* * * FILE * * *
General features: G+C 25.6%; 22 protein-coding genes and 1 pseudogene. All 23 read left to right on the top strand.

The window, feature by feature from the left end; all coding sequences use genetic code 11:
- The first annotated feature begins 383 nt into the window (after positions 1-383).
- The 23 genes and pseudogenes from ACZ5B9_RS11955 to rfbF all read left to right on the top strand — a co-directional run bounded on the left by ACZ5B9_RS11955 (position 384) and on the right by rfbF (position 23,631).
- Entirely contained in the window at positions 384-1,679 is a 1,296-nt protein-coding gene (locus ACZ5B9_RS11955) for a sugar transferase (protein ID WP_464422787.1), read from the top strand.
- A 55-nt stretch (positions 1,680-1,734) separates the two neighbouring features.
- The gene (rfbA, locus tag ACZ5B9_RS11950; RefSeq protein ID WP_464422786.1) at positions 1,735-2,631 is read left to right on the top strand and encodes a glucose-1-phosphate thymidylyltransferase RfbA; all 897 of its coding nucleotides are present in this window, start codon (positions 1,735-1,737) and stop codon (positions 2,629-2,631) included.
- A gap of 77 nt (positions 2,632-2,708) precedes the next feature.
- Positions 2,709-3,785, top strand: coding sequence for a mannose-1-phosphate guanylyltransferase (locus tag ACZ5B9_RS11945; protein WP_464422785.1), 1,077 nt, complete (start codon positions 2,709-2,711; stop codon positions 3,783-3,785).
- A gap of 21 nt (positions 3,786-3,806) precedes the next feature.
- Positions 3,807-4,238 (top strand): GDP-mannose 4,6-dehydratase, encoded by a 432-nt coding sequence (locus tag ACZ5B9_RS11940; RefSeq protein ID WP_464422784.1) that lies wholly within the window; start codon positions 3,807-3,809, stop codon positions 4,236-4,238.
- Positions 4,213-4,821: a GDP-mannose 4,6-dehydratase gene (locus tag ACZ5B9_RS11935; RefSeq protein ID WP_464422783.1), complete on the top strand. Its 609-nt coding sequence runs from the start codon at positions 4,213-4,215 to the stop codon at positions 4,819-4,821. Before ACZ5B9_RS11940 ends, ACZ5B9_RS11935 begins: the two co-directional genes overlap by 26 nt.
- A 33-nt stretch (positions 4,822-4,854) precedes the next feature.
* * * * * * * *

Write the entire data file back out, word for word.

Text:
General features: G+C 25.6%; 22 protein-coding genes and 1 pseudogene. All 23 read left to right on the top strand.

The window, feature by feature from the left end; all coding sequences use genetic code 11:
- The first annotated feature begins 383 nt into the window (after positions 1-383).
- The 23 genes and pseudogenes from ACZ5B9_RS11955 to rfbF all read left to right on the top strand — a co-directional run bounded on the left by ACZ5B9_RS11955 (position 384) and on the right by rfbF (position 23,631).
- Entirely contained in the window at positions 384-1,679 is a 1,296-nt protein-coding gene (locus ACZ5B9_RS11955) for a sugar transferase (protein ID WP_464422787.1), read from the top strand.
- A 55-nt stretch (positions 1,680-1,734) separates the two neighbouring features.
- The gene (rfbA, locus tag ACZ5B9_RS11950; RefSeq protein ID WP_464422786.1) at positions 1,735-2,631 is read left to right on the top strand and encodes a glucose-1-phosphate thymidylyltransferase RfbA; all 897 of its coding nucleotides are present in this window, start codon (positions 1,735-1,737) and stop codon (positions 2,629-2,631) included.
- A gap of 77 nt (positions 2,632-2,708) precedes the next feature.
- Positions 2,709-3,785, top strand: coding sequence for a mannose-1-phosphate guanylyltransferase (locus tag ACZ5B9_RS11945; protein WP_464422785.1), 1,077 nt, complete (start codon positions 2,709-2,711; stop codon positions 3,783-3,785).
- A gap of 21 nt (positions 3,786-3,806) precedes the next feature.
- Positions 3,807-4,238 (top strand): GDP-mannose 4,6-dehydratase, encoded by a 432-nt coding sequence (locus tag ACZ5B9_RS11940; RefSeq protein ID WP_464422784.1) that lies wholly within the window; start codon positions 3,807-3,809, stop codon positions 4,236-4,238.
- Positions 4,213-4,821: a GDP-mannose 4,6-dehydratase gene (locus tag ACZ5B9_RS11935; RefSeq protein ID WP_464422783.1), complete on the top strand. Its 609-nt coding sequence runs from the start codon at positions 4,213-4,215 to the stop codon at positions 4,819-4,821. Before ACZ5B9_RS11940 ends, ACZ5B9_RS11935 begins: the two co-directional genes overlap by 26 nt.
- A 33-nt stretch (positions 4,822-4,854) precedes the next feature.